Another worker was the American photographer Evans who focused on the American railroad. His photography featured railroad development from 1930-970s. Rose was also another artist who photographed trains after riding on them in the US, Mexico, and Guatemala. This artist’s black and white photographs taken during his journeys featured the last days of active steam railroading in the US (Shehaan, 2011). The quality of his photographs was also expressed in his paintings done between 1956 and 1962.
Other publications that have featured visual images influenced by railroad include the Chicago Tribune that had a photo collection representing the growth of railroads and film. Indeed, the visual culture in this case was used to show how the railroad has been transformed from the old days of locomotives to the latest developments where electric trains are used in the US and other parts of the world. An artist known as Muybridge created awareness about the introduction of railroads in the US through pictures. Most people could not understand what steam engine was because it was frequently caricatured as a burning dragon that made noise and produced a lot of smoke. There were other people who were astonished by the introduction of the steam engine because they thought that human beings were not supposed to travel at a speed of 35 miles per hour. To them, this speed was too high. However, Muybridge used photographs to tell others about the railroad and why it needed more appreciation than condemnation (Malamud, 2012). As he rode in trains, Muybridge took photographs of beautiful mountains, animals, rivers, forests, bridges, and other features that were easier to spot when traveling on trains.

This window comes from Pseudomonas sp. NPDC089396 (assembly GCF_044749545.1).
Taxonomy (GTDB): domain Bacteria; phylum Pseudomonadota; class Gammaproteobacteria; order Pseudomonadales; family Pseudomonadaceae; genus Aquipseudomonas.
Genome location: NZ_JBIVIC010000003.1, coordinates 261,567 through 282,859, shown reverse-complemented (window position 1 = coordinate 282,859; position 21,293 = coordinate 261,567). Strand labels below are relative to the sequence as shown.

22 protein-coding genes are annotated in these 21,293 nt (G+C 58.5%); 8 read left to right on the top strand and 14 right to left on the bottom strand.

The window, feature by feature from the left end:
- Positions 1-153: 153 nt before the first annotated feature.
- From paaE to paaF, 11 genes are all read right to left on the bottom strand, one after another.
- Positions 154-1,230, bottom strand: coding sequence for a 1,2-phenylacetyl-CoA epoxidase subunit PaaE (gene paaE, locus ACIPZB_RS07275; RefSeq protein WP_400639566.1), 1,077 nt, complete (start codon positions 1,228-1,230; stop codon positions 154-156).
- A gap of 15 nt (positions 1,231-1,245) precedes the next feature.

Visual culture related to the American railroad was not just about the trains and locomotives, but also about the landscape of where the trains were passing through. Pastoral landscape was one of the beautiful sceneries where artists took photographs as trains passed in such scenes (Berger, 2005). Such photographs are also used in making calendars that are used for reminding Americans about the history of the railroad. In some cases, railroad photographs and paintings are also placed on billboards and especially near rail stations.
The contribution of the American railroad to the visual culture is also seen in museums. Thousands of photographs and paintings are found in various museums in the US where they attract many visitors due to their history. These images also play a major role in history because people are able to remember the historical development of the railroad and its social and economic contribution to the Americans. This is significant because it lets the young generation to appreciate the development that has occurred in the railroad when they compare the modern trains and the steam locomotives. To sum up, the contribution of the American railroad to the visual culture cannot be underestimated because many visual artists were influenced by railroad to do their paintings, sculptures, and photographs. Indeed, such images will remain an important part of American history as they enrich the visual culture.
Berger, M. (2005). Sight Unseen: Whiteness and American Visual Culture. California: University of California Press.
Keller, J. (1995). Walker Evans: The Getty Museum Collection. New York: Getty Publications.
Malamud, R. (2012). An Introduction to Animals and Visual Culture. New York: Palgrave Macmillan.
Morgan, D. (1999). Protestants and Pictures: Religion, Visual Culture, and the Age of American Mass Production. Oxford: Oxford University Press.
Shehaan, T. (2011). Doctored: The Medicine of Photography in Nineteenth Century America. Penn: Penn State Press.